There are hundreds and hundreds of people out there who believe that, secretly, they were David Carr's favorite. And maybe we all were. He had the rare emotional capacity to make each of us his favorite, one by one by one.

The first time I met David Carr, maybe seven years ago, I mistook him for a crazy person. (He actually was a crazy person, in the warmest possible sense of the word.) He was a big guy, and he walked with a hunched-over shuffle, and when I spied his indistinct shape walking towards me from a couple of blocks away I assumed he was a homeless man in a trenchcoat, struggling for each step. The fact that he was a feared and respected media figure at a fancy newspaper always seemed like a wonderful cosmic prank against the existence of stereotypes. Within five minutes of meeting, he was telling the sort of personal stories that most people reserve for their very, very closest friends. Before you knew it, you were telling the same kind of stories. And then you were friends for life. There is a great story in his book about a surprise birthday party for him where everyone wore t-shirts saying "I Am A Close Personal Friend of David Carr," and I have no doubt that everyone believed it, because it was true. If you were friends with him then so was your family and so were your friends and so were their friends. His team grew exponentially. He had a quality that is often attributed to Bill Clinton, that of being able to make you feel like you were the only person in the room when he turned his attention on you. But while Bill Clinton might deploy that quality with insincere motives, David Carr did not. His sincerity was spooky.

If you went out to dinner, he would order a feast. If you ordered one entree, he would order two entrees, and eight appetizers, too many to even fit on the table. He would keep pushing the plates towards you, "Try this, try this. You don't eat pork? That's mine then." Once, when he let me pick the restaurant, I took him to Vegetarian Paradise on West 4th St., with no meat to be found on the menu. After a customary enormous meal, we walked down the block to a diner. "Let's see if they have any real food here," he said. We went in and sat down and he ordered, and ate, a ham and cheese omelette.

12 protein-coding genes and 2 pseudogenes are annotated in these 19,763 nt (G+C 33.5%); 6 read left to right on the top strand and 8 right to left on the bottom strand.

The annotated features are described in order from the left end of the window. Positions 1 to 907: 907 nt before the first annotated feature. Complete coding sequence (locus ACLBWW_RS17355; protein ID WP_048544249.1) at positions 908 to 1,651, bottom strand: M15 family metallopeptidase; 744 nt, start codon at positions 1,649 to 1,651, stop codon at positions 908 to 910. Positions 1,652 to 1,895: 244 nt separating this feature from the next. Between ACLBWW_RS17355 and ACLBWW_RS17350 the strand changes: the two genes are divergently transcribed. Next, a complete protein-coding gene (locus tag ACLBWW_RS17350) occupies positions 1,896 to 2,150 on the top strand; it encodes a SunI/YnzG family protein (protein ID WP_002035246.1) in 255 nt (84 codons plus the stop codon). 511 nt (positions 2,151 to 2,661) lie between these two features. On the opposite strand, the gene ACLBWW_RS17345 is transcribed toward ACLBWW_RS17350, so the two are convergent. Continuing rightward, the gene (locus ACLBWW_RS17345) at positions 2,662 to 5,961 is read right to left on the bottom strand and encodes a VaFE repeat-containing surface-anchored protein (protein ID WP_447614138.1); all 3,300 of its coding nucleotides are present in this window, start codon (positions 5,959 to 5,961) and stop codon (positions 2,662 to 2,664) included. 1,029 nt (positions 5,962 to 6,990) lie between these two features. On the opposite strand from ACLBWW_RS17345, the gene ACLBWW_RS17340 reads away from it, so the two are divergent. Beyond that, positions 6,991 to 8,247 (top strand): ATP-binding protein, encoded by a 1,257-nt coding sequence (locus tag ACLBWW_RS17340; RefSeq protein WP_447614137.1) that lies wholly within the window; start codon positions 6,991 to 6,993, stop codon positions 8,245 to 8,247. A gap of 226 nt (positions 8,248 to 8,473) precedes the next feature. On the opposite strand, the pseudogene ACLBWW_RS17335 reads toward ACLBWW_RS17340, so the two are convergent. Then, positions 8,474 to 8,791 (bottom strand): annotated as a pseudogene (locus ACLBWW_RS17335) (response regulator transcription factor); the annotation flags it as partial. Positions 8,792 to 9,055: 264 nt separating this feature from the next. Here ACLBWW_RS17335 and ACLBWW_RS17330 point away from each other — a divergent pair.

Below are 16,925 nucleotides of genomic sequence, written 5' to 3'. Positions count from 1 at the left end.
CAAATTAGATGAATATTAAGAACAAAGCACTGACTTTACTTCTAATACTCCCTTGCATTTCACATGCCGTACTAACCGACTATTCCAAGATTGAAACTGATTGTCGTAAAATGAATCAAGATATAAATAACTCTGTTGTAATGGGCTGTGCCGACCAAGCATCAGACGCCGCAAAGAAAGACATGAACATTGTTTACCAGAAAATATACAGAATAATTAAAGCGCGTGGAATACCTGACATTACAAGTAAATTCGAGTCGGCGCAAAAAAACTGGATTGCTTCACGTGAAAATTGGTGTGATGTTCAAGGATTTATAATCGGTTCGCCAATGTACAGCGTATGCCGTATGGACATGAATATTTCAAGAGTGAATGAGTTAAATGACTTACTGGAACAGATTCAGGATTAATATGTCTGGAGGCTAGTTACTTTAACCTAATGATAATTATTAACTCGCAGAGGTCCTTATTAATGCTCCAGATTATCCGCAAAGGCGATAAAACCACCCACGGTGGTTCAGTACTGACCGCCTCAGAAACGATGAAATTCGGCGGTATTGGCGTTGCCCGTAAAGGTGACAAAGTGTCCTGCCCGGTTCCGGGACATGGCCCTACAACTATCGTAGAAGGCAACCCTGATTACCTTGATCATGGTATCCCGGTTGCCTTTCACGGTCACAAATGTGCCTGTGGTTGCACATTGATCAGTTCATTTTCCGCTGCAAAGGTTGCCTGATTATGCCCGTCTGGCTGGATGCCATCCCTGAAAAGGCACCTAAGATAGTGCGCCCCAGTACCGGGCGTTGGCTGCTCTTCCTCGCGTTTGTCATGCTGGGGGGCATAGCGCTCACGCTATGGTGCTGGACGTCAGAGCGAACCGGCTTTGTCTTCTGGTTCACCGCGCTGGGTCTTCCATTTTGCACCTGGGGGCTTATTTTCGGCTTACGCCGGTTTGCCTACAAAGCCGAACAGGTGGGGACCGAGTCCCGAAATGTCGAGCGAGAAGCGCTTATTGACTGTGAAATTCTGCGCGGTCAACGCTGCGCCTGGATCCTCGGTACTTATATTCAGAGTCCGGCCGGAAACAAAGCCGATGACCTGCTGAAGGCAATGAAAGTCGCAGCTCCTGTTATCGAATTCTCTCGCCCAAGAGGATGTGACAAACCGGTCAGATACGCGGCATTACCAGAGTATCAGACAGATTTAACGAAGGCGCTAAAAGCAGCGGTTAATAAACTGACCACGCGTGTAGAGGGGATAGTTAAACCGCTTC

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If you needed a hug, he would give you a hug. If you didn't feel that you needed a hug, he would still give you a hug. He seemed to know better than you how much you might need a hug. He always hugged, like a man who had come home from war, which in many ways he had. We would talk about sobriety and fighting and love and who was really sharp and who was an asshole. If you needed advice, he would give you advice, and if he needed advice, he would sit there and listen to you give it, even if you weren't sure it was worth hearing. If you needed to be yelled at for being an idiot, he would oblige, and he would sit politely and be yelled at himself, as well. He always had an idea about what should be done, even if he didn't always do it.

It's funny—when someone that we don't know dies, we writers always feel qualified to speak up and tell everyone what we think they were all about. But now that someone I consider a friend has died, I find that I'm not up to the task. I don't know the words that adequately capture the man. He had a family, and his memory belongs to them. David Carr was one of the luckiest men I ever met. In 58 years, he lived at least 158 years worth of life. Everyone who knew David Carr was lucky too. The only unlucky people today are those who never got a chance to know him, because they would have enjoyed it.

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Last Sunday, I went to Boston. I went to Boston because David Carr had asked me to speak to his journalism class at Boston University on Monday. Sunday night, a huge snowstorm rolled in. Class was canceled, and so was David's flight, and so was the breakfast we'd planned to have together on Monday morning. Yesterday, he called me on the phone, thanking me effusively for doing very little, as was his way. "I owe you a dinner," he said. "I owe you the nicest, biggest, fanciest dinner you can think of."

You still owe me that dinner, D. But it can wait.

[Pic by Victor Jeffreys]